Follow the email trail of how to justify new fossil fuel exports

The world’s efforts to fight climate change are quickly running out of time. On Monday, the New York Times published the email exchange between President Trump’s environmental adviser, Denis O’Leary, and the President of International Coal Ventures. In his correspondence, O’Leary described a series of initiatives to promote natural gas:

If you strip out the nat gas being sold in China by companies such as Valero, about 30% of US total Nat Gas exports (including coal) go to markets outside of US. 1) Rational approach – export Nat Gas to the world! Most prices at least in the EU and China are way below domestic US Pricing. The price difference is the reason why coal is getting consumed too. We can of course make the gas low cost/high yielding to the producer who is trading coal. US nat gas has lots of potential but especially gets taken out by cheap coal if not properly handled.

It’s just the beginning of this kind of internal email. A big list of Trump officials are involved in dozens of emails regarding the Department of Energy’s unfolding Climate Action Plan. Much of the writing focuses on new agreements:

Bringing the United States into the Green Climate Fund (GCCF) at the Convention was a priority, and most important we got a bit of bite for US development aid’s climate financing capacity. Easier than crossing D.C. with that kind of a diplomatic issue. It was approved in 11/12 of the G-77 but still beheaded. All three sides (US, EC, GHG Country) came out to Bali for that moment in the front to demonstrate commitment.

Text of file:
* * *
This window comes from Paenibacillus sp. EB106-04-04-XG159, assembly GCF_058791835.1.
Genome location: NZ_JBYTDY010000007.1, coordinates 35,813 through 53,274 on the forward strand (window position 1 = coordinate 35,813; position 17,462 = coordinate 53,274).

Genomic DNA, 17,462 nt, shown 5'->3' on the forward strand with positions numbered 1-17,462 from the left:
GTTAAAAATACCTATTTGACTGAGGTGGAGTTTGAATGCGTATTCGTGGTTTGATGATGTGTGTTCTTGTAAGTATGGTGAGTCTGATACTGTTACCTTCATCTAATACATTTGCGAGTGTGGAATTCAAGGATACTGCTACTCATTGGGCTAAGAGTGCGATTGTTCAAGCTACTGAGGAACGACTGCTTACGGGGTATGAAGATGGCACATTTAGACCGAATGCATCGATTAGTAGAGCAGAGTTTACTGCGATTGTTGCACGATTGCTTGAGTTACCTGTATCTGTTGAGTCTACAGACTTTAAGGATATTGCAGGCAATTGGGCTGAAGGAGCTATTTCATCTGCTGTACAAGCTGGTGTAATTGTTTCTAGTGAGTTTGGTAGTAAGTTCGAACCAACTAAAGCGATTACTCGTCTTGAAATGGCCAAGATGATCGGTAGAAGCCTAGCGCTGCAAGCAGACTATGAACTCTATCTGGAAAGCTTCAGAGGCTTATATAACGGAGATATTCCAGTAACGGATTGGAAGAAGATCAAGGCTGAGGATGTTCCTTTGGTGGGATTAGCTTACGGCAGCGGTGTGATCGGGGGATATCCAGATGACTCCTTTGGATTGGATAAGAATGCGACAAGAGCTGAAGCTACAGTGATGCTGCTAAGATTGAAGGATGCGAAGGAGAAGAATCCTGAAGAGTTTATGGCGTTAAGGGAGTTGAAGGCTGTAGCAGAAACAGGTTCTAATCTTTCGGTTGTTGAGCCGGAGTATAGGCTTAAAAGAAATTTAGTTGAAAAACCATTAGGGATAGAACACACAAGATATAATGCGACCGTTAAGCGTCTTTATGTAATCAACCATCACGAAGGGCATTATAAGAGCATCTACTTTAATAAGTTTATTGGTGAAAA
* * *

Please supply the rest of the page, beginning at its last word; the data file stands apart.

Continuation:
The other interesting thing that I came across is some of the message in the emails is about how much money countries are spending in trying to bring up the highest level of ambition on climate action. Canadian resources minister says $200B is being spent trying to move towards a consensus on global effort. After putting this on paper, a few days later we get an update from German finance minister saying: “Swift and powerful minds from all GHG countries are converging on Poland…with a shared vision of reducing emissions, replacing fossil fuels with carbon-based power, and deepening climate action all over the world.

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